It is no longer news that the reading culture among Nigerian youths today has assumed a worrying dimension. This situation is further compounded by the non-implementation by the government of a robust funding for libraries across the country. It is against this backdrop that experts in the education sector has called for a strategic long-term funding of libraries especially e-libraries to arrest this worrisome trend.
It is no longer that university libraries across the nation are in deplorable conditions with no books, journals and other reading resources, while in some cases, standard libraries are non-existent owning to inadequate funding by the government and the agencies saddled with such responsibilities in the face of the country’s harsh economic situation.
A cross section of education experts that shared their thoughts with BusinessDay are of the opinion that in order to conceive and cultivate good and systematic habit of reading among the students, there is the need to hinge the success on the availability of quality books and consequently, a library that is equipped with the modern reading materials.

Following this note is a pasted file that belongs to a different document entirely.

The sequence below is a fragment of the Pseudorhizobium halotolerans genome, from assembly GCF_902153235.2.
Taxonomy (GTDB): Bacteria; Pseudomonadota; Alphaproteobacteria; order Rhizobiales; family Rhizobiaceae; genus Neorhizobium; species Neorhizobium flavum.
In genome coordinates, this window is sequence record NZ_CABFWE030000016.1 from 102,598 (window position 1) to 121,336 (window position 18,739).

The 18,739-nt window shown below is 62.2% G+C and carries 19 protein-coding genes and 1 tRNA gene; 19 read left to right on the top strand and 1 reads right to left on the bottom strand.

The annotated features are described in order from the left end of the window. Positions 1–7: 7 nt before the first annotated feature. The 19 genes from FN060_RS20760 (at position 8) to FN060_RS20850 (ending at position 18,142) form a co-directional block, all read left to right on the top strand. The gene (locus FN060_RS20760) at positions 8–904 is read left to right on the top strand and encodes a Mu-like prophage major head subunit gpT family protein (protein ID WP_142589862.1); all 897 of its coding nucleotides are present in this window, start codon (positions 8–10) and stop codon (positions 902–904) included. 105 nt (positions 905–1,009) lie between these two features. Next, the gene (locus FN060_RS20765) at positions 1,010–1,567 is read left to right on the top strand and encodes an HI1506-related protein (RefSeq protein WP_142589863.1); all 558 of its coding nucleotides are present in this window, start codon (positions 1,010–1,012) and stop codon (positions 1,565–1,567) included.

Oyetakin Popoola, a librarian in one of the tertiary institutions is saddened by the fact that the economic realities on ground and government’s apathy to library development in the country has hampered the competitive push of students and universities to be relevant on the global scale.
He affirms that the quality and standard a university can be better judged by the content and quality of the service offered by its library. This, he however lamented, is not the case with Nigeria owning to government’s apathy to education, a situation which has affected the quality of the products of such institutions of higher learning.
According to him, “in the absence of proper government funding of e-libraries, it is not possible to encourage and maintain an educated populace of which youths are in the majority.”
Popoola further maintained that without proper funding for electronic libraries by the government. The country risks the chance of being isolated from the global information system.
In his words, “libraries are expected to serve as information delivery centres to enable universities to make development impacts on research, teaching, learning and public service. It must be realised that a university is as good as its library.”
“There is an urgent need to transform these conventional libraries into e-libraries which are cost effective and can empower their universities for effective teaching, research, learning and solving national problems and by so doing boost the reading habits of students,” he added.